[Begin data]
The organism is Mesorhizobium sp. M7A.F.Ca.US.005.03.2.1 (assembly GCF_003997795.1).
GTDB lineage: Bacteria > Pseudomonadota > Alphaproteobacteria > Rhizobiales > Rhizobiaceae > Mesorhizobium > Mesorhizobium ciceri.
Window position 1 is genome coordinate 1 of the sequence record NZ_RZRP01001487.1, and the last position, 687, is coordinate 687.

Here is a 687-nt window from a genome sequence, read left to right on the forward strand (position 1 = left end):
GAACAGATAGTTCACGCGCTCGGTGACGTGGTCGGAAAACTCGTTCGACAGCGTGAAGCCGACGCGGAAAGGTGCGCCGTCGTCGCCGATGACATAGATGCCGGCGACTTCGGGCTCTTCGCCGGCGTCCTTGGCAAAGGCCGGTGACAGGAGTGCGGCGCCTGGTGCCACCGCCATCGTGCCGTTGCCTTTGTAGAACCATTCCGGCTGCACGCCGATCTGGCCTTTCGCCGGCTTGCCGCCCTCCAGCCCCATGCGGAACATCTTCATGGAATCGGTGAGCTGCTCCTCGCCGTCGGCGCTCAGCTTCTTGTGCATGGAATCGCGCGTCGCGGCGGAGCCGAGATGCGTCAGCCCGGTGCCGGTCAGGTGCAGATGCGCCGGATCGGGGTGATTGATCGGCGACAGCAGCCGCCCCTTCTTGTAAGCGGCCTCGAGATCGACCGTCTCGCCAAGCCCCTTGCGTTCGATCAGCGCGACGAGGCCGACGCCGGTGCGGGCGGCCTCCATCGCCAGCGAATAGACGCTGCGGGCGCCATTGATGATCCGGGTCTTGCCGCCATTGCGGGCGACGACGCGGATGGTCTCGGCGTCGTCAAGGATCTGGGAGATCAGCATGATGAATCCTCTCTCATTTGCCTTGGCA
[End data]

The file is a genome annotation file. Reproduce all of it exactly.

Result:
The organism is Mesorhizobium sp. M7A.F.Ca.US.005.03.2.1 (assembly GCF_003997795.1).
GTDB lineage: Bacteria > Pseudomonadota > Alphaproteobacteria > Rhizobiales > Rhizobiaceae > Mesorhizobium > Mesorhizobium ciceri.
Window position 1 is genome coordinate 1 of the sequence record NZ_RZRP01001487.1, and the last position, 687, is coordinate 687.

Here is a 687-nt window from a genome sequence, read left to right on the forward strand (position 1 = left end):
GAACAGATAGTTCACGCGCTCGGTGACGTGGTCGGAAAACTCGTTCGACAGCGTGAAGCCGACGCGGAAAGGTGCGCCGTCGTCGCCGATGACATAGATGCCGGCGACTTCGGGCTCTTCGCCGGCGTCCTTGGCAAAGGCCGGTGACAGGAGTGCGGCGCCTGGTGCCACCGCCATCGTGCCGTTGCCTTTGTAGAACCATTCCGGCTGCACGCCGATCTGGCCTTTCGCCGGCTTGCCGCCCTCCAGCCCCATGCGGAACATCTTCATGGAATCGGTGAGCTGCTCCTCGCCGTCGGCGCTCAGCTTCTTGTGCATGGAATCGCGCGTCGCGGCGGAGCCGAGATGCGTCAGCCCGGTGCCGGTCAGGTGCAGATGCGCCGGATCGGGGTGATTGATCGGCGACAGCAGCCGCCCCTTCTTGTAAGCGGCCTCGAGATCGACCGTCTCGCCAAGCCCCTTGCGTTCGATCAGCGCGACGAGGCCGACGCCGGTGCGGGCGGCCTCCATCGCCAGCGAATAGACGCTGCGGGCGCCATTGATGATCCGGGTCTTGCCGCCATTGCGGGCGACGACGCGGATGGTCTCGGCGTCGTCAAGGATCTGGGAGATCAGCATGATGAATCCTCTCTCATTTGCCTTGGCA